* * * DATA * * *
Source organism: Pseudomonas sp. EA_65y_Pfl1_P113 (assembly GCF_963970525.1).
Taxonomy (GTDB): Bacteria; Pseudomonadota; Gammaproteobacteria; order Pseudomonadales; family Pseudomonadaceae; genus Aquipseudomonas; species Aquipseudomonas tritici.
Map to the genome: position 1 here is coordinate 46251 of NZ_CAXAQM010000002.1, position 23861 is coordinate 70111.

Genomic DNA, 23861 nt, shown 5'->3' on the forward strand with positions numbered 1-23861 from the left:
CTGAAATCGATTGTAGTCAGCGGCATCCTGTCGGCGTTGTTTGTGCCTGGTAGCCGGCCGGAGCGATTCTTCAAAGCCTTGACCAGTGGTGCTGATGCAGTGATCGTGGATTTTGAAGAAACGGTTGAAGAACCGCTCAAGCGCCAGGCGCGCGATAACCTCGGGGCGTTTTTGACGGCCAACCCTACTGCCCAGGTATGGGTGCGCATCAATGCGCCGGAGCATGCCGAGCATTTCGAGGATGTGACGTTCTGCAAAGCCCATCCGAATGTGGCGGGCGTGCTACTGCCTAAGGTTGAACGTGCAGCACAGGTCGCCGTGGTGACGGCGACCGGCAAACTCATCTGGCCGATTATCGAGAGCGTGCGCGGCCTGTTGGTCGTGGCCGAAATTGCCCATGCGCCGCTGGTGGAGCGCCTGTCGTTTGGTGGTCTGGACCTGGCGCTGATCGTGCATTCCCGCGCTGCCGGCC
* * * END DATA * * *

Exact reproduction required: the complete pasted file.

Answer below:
Source organism: Pseudomonas sp. EA_65y_Pfl1_P113 (assembly GCF_963970525.1).
Taxonomy (GTDB): Bacteria; Pseudomonadota; Gammaproteobacteria; order Pseudomonadales; family Pseudomonadaceae; genus Aquipseudomonas; species Aquipseudomonas tritici.
Map to the genome: position 1 here is coordinate 46251 of NZ_CAXAQM010000002.1, position 23861 is coordinate 70111.

Genomic DNA, 23861 nt, shown 5'->3' on the forward strand with positions numbered 1-23861 from the left:
CTGAAATCGATTGTAGTCAGCGGCATCCTGTCGGCGTTGTTTGTGCCTGGTAGCCGGCCGGAGCGATTCTTCAAAGCCTTGACCAGTGGTGCTGATGCAGTGATCGTGGATTTTGAAGAAACGGTTGAAGAACCGCTCAAGCGCCAGGCGCGCGATAACCTCGGGGCGTTTTTGACGGCCAACCCTACTGCCCAGGTATGGGTGCGCATCAATGCGCCGGAGCATGCCGAGCATTTCGAGGATGTGACGTTCTGCAAAGCCCATCCGAATGTGGCGGGCGTGCTACTGCCTAAGGTTGAACGTGCAGCACAGGTCGCCGTGGTGACGGCGACCGGCAAACTCATCTGGCCGATTATCGAGAGCGTGCGCGGCCTGTTGGTCGTGGCCGAAATTGCCCATGCGCCGCTGGTGGAGCGCCTGTCGTTTGGTGGTCTGGACCTGGCGCTGATCGTGCATTCCCGCGCTGCCGGCC